(add-hook 'eshell-pred-load-hook (lambda ()
  (add-to-list 'eshell-predicate-alist
           '(?U . 'file-owned-current-uid-p))))

My engineering notebook is a directory of files.

Most of my files have #+TAGS entries.

I can filter based on these tag entries.

I have to parse text following predicate key.

Replacing Pipes

Pipes for shell are flexible, but…

  • Shell’s text processing is limited
  • Need arsenal of tiny, cryptic programs
  • Re-run many times since debug pipe steps

Emacs is pretty good at text processing

  • keep-lines / flush-lines instead of grep
  • replace-string, et. al instead of sed

In EShell, redirect output to Emacs buffer:

$ some-command > #<buffer buf-name>

After editing the buffer, use it:

$ bargs #<buf-name> mv % /tmp/testing

Reference buffers as #<buf-name> with:

(setq eshell-buffer-shorthand t)

Or use keybinding, C-c M-b

Bargs Code

Initial implementation of bargs:

(defun eshell/-buffer-as-args (buffer separator command)
  "Takes the contents of BUFFER, and splits it on SEPARATOR, and
runs the COMMAND with the contents as arguments. Use an argument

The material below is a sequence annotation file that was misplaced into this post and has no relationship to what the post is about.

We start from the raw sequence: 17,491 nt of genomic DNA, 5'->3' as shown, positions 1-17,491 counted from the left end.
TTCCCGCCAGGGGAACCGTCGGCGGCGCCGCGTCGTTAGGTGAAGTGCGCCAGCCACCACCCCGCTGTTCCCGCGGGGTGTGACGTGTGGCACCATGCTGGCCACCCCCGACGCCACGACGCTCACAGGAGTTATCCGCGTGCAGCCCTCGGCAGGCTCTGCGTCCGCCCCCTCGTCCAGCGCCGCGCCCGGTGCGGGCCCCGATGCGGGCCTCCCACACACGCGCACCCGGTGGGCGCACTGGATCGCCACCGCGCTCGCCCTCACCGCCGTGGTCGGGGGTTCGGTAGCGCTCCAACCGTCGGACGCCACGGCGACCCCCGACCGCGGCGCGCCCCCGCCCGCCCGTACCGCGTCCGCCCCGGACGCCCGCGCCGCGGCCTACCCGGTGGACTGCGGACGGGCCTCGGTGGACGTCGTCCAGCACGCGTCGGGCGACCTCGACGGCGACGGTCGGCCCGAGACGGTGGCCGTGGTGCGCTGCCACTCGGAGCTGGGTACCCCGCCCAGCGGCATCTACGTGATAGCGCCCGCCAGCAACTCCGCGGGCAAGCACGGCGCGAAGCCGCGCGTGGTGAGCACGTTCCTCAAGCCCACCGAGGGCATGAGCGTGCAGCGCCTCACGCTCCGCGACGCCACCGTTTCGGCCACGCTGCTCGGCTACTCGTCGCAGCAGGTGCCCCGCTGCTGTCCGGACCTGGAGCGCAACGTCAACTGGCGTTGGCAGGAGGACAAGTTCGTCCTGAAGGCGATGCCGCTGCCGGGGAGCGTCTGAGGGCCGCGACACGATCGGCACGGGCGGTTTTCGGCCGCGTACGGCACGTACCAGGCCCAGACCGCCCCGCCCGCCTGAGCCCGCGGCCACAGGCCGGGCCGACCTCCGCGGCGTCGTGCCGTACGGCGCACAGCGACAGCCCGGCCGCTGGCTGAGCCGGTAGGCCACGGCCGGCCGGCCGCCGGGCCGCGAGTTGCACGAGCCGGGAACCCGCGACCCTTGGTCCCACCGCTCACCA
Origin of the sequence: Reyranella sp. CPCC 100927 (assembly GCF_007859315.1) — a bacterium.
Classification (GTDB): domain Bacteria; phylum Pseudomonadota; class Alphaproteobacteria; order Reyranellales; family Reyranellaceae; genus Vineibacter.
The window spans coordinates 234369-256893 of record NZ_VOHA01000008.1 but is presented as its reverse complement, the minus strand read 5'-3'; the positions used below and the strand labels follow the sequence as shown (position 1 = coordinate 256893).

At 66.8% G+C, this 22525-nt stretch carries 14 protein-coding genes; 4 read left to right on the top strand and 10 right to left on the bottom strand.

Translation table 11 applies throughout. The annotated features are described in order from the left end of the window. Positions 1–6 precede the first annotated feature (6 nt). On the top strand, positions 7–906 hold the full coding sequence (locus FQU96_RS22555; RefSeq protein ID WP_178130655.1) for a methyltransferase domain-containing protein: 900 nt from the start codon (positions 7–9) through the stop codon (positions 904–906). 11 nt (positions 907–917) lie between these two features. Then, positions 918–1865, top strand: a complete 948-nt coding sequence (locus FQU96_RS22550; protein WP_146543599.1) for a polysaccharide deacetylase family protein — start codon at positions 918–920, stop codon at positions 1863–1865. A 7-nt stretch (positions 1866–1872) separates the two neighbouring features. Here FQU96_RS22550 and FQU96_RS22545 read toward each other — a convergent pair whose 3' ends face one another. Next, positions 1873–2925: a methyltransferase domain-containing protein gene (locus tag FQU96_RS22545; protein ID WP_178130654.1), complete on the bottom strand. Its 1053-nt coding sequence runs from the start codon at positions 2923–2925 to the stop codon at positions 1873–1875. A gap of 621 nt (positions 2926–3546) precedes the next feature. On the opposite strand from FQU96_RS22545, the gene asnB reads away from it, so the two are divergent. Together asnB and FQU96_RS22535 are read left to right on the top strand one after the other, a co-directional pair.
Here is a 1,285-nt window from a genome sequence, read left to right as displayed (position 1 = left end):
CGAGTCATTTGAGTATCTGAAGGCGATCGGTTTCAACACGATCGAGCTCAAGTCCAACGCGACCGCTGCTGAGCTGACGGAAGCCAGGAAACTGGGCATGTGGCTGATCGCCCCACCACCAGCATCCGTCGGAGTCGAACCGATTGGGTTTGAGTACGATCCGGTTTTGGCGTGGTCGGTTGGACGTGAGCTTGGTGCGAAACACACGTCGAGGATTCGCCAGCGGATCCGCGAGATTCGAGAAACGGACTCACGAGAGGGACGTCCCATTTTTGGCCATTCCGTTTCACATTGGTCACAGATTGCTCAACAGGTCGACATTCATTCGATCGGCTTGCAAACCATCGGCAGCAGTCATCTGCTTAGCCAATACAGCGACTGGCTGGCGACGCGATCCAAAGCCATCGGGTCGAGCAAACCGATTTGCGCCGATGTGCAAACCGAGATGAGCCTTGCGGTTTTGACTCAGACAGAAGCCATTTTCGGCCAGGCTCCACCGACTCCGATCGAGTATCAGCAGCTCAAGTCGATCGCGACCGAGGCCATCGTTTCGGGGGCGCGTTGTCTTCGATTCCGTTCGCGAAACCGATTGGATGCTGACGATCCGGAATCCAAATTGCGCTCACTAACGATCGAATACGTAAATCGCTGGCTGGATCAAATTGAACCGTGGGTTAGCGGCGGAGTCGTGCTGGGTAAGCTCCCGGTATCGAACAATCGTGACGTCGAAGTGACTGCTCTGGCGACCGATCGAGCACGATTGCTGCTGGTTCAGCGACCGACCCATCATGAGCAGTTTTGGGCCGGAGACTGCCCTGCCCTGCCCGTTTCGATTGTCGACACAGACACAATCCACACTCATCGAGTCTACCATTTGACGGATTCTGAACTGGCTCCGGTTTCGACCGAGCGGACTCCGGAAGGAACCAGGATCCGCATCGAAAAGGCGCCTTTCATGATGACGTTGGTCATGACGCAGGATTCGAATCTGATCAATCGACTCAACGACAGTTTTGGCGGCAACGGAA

`%' to substitute the contents at a particular point, otherwise,
they are appended."
  (let* ((lines (with-current-buffer buffer
                  (split-string
                   (buffer-substring-no-properties (point-min) (point-max))
                   separator)))
         (subcmd (if (-contains? command "%")
                     (-flatten (-replace "%" lines command))
                   (-concat command lines)))
         (cmd-str  (string-join subcmd " ")))
    (message cmd-str)
    (eshell-command-result cmd-str)))

(defun eshell/bargs (buffer &rest command)
  "Passes the lines from BUFFER as arguments to COMMAND."
  (eshell/-buffer-as-args buffer "\n" command))

(defun eshell/sargs (buffer &rest command)
  "Passes the words from BUFFER as arguments to COMMAND."
  (eshell/-buffer-as-args buffer nil command))

EShell Summary

  • Advantages:
    • Similar shell experience between operating systems
    • Much more extendable, hackable and funner
  • Disadvantages:
    • Pipes go through Emacs buffers… not efficient
    • Programs that need special displays:

      (add-to-list 'eshell-visual-commands "top")
      

      For commands that have options that trigger curses/pager:

      (add-to-list 'eshell-visual-options '("git" "--help"))
      

      If command has a ncurses/pager sub-commands, use:

      (add-to-list 'eshell-visual-subcommands
         '("git" "log" "diff" "show"))
      

      Also set eshell-destroy-buffer-when-process-dies.

      My goal was to inspire potential hackery…

Questions?